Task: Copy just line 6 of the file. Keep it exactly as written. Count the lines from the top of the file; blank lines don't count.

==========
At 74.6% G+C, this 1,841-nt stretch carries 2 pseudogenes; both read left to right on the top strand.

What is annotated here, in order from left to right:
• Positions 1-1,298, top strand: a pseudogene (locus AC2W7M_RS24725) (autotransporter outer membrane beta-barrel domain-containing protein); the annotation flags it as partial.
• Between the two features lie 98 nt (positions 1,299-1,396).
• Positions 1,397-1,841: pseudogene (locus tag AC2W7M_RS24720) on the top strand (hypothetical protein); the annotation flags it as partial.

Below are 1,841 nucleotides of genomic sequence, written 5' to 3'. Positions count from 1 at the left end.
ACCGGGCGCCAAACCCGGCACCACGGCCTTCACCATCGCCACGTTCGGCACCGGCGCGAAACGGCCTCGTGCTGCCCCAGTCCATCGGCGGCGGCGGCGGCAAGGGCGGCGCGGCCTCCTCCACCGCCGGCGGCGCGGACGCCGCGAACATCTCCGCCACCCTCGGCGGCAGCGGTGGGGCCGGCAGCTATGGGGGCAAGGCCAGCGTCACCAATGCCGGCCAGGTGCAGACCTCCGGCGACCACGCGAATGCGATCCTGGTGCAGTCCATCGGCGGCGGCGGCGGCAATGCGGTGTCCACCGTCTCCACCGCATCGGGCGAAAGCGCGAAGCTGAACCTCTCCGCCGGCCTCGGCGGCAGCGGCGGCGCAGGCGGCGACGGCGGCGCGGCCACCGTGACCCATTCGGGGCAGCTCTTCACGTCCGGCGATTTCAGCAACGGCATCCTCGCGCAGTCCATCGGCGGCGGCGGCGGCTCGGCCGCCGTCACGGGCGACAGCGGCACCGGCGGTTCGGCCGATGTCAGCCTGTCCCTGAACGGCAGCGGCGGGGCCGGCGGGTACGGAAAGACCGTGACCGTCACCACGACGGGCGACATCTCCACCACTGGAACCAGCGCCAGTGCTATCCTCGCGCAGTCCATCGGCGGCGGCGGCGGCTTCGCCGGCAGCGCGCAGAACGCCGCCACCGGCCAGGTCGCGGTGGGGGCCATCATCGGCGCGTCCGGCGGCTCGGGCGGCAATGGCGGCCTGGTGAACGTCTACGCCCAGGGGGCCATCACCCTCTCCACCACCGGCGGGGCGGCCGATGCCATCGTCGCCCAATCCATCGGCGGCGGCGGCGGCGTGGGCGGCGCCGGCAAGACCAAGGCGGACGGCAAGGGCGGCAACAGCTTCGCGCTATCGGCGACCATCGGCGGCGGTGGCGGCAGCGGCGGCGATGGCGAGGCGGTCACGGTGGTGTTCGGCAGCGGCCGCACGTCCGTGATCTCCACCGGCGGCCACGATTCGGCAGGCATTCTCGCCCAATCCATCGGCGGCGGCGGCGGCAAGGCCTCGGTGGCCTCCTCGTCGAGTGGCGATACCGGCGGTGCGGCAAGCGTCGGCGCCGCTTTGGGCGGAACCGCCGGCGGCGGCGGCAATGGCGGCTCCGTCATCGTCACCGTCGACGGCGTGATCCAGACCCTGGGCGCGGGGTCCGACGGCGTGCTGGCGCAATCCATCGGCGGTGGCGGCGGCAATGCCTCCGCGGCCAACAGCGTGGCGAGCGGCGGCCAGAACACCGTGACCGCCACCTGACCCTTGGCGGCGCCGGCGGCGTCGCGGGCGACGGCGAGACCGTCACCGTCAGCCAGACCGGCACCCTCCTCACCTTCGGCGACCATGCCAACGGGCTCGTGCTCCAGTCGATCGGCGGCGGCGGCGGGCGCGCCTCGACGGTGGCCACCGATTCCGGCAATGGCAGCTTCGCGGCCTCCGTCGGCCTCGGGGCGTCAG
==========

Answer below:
Below are 1,841 nucleotides of genomic sequence, written 5' to 3'. Positions count from 1 at the left end.